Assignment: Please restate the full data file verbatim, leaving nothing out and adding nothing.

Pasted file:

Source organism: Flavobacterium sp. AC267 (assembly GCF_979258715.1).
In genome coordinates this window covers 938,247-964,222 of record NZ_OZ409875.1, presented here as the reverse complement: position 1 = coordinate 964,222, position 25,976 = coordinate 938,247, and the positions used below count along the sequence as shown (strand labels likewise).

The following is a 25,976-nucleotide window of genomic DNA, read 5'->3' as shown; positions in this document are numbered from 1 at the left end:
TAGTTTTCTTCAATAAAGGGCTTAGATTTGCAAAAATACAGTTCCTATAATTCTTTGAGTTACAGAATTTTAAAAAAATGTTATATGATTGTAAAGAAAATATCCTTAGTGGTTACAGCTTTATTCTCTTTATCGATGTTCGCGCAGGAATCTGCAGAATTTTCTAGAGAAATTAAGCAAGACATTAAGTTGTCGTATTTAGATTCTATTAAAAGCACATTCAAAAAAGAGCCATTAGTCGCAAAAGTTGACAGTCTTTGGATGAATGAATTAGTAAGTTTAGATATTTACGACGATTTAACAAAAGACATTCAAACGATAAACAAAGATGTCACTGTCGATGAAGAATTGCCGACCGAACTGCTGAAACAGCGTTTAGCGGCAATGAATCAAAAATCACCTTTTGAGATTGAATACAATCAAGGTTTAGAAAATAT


Source organism: Flavobacterium sp. AC267 (assembly GCF_979258715.1).
In genome coordinates this window covers 938,247-964,222 of record NZ_OZ409875.1, presented here as the reverse complement: position 1 = coordinate 964,222, position 25,976 = coordinate 938,247, and the positions used below count along the sequence as shown (strand labels likewise).

The following is a 25,976-nucleotide window of genomic DNA, read 5'->3' as shown; positions in this document are numbered from 1 at the left end:
TAGTTTTCTTCAATAAAGGGCTTAGATTTGCAAAAATACAGTTCCTATAATTCTTTGAGTTACAGAATTTTAAAAAAATGTTATATGATTGTAAAGAAAATATCCTTAGTGGTTACAGCTTTATTCTCTTTATCGATGTTCGCGCAGGAATCTGCAGAATTTTCTAGAGAAATTAAGCAAGACATTAAGTTGTCGTATTTAGATTCTATTAAAAGCACATTCAAAAAAGAGCCATTAGTCGCAAAAGTTGACAGTCTTTGGATGAATGAATTAGTAAGTTTAGATATTTACGACGATTTAACAAAAGACATTCAAACGATAAACAAAGATGTCACTGTCGATGAAGAATTGCCGACCGAACTGCTGAAACAGCGTTTAGCGGCAATGAATCAAAAATCACCTTTTGAGATTGAATACAATCAAGGTTTAGAAAATAT